TERI The Energy and Resources Institute

Linked with Texts and Reports, like Women in Slums, an UN study, with Background-Report on Cities in Transition, with W.O.M.E.N., with Hope in the slums: women’s work in Bangladesh, and Rethinking resettlement in Mumbai, with NGO’s like Mumbai pavement dwellers finally get their homes, with Ankur, with SHACK, Slum Dwellers International SDI, and Nirbhay Bano Andolan,
with persons like Shanta Devi – India, and Leena Joshi – India.

TERI, for innovative solutions for a better tomorrow. TERI was formally established in 1974 with the purpose of tackling and dealing with the immense and acute problems that mankind is likely to be faced with in the years ahead,
- on account of the gradual depletion of the earth’s finite energy resources which are largely non-renewable, and
- on account of the existing methods of their use which are polluting.

About‘, Click there on following links to find these sub-links: Projects, Publications, Events, Newsroom.

Research: Policy Analysis, Energy-Environment Technology, Environmental and Industrial Biotechnology, Biotechnology and Management of Bioresources, Regulatory Studies and Governance, Resources and Global Security, Action Programmes, Information Technology and Services, Sustainable Development Outreach,

Contact, General: Darbari Seth Block, IHC Complex, Lodhi Road, New Delhi – 110 003, INDIA, Tel. (+91 11) 2468 2100 and 1504900, Fax (+91 11) 2468 2144 and 2468 2145, For general inquires contact this e-mail.

A special project is Terra Green, News to save the Earth, (Homepage).
TerraGreen is an e-magazine (published by TERI) that reports significant shakeouts in India’s energy, environment and sustainable development scenarios, once every two weeks.

The news and features focus on a diversity of issues including important developments in sustainable development, forestry, power and energy conservation, biotechnology, pollution and climate change, and on people trying to make a difference. Also essays, interviews, book and film reviews, interesting facts too. Each issue of TerraGreen has a short e-mail version, with a full presence on the world wide web. (See next: About Terra Green).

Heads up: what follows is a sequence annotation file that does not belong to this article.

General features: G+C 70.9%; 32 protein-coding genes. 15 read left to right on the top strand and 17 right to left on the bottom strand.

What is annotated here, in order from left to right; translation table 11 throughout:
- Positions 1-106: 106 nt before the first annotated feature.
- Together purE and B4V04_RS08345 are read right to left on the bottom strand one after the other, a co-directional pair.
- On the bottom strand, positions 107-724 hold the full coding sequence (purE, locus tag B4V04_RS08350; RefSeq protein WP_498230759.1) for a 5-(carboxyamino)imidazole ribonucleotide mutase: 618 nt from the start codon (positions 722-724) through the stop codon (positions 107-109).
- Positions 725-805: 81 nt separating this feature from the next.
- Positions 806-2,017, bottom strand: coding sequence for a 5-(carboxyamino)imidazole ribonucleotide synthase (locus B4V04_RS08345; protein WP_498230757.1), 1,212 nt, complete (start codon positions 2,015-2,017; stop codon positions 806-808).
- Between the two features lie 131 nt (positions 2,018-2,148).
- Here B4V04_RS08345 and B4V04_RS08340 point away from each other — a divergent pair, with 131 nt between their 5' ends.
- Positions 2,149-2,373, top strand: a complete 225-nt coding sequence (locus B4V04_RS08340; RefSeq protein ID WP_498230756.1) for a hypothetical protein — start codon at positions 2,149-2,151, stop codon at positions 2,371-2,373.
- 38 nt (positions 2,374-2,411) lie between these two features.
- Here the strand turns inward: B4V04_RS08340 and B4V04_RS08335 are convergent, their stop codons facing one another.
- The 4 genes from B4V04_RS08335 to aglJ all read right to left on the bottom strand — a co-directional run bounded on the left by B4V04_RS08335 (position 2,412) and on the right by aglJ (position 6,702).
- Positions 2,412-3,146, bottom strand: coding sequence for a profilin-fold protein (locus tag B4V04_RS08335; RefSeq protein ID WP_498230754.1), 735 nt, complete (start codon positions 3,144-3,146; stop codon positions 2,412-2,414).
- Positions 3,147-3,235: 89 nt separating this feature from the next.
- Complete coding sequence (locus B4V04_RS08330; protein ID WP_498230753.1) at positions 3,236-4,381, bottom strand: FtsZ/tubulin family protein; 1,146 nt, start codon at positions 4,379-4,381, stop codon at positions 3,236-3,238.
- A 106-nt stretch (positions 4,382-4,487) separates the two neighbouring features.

They publish on AICAIP (All India Coordinating Forum of the adivasi/Indigenous People). (It) was established as a forum for adivasi’s (indigenous people) movement all over India. The organization endeavours to strengthen solidarity and builds alliances among this community.

Needless to say, wherever the organization has been able to spread its wings, adivasi’s have identified their problems, and has triggered an ongoing debate on these issues that often ends up enlightening those involved.
Does that sound interesting? And, is it inviting enough, then what are you waiting for?

You may reach AICAIP at this address: All India Coordinating Forum of the Adivasi/Indigenous People (AICAIP), K-14 (First Floor), Green Park Extension, New Delhi – 110016 / India, Tel: 91 11 2616 3830 or 2619 6640, Fax: 91 11 2619 8042, e-mail.

Catching them young: If you believe in catching them young then this is the place to be. For, here is a society that popularizes science among children, and makes an effort to reach out to elders through them. Their activities range from organizing workshops and seminars on environmental protection and pollution to conducting research in the field of science. For more details, contact:
Mr Ajoy Kumar Patra, PG Department of Zoology, Ecological Society of Orissa, Utkal University, Vanivihar – 751 004 / India

And, concluding with an organization: Apnalaya, as the name suggests in hindi, strives to create a just and equitable society for all by creating equal opportunities and promoting an optimum quality of life. The organization was initiated in 1972 by Tom Holland, the then deputy high commissioner of Mumbai, inspired by the sight of children playing at construction sites of reclamation work in Nariman Point. Since then, the organization has come a long way. Today its workers extend a helping hand to communities that lack the most basic of amenities, where access to education is difficult and school dropout rates are high. It concentrates on developing local knowledge, skills, and leadership to work on identifying needs, encouraging self-sufficiency through training, and also on providing direct services when required by the local people. If this inspires you too, please get in touch with Ms Leena Joshi, Apnalaya, 75, Bhulabhai Desai Road, Mumbai – 400026 / India, Tel.: 91 22 24949752, Fax: 91 22 23688512.
See also our yesterday’s description on this blog.

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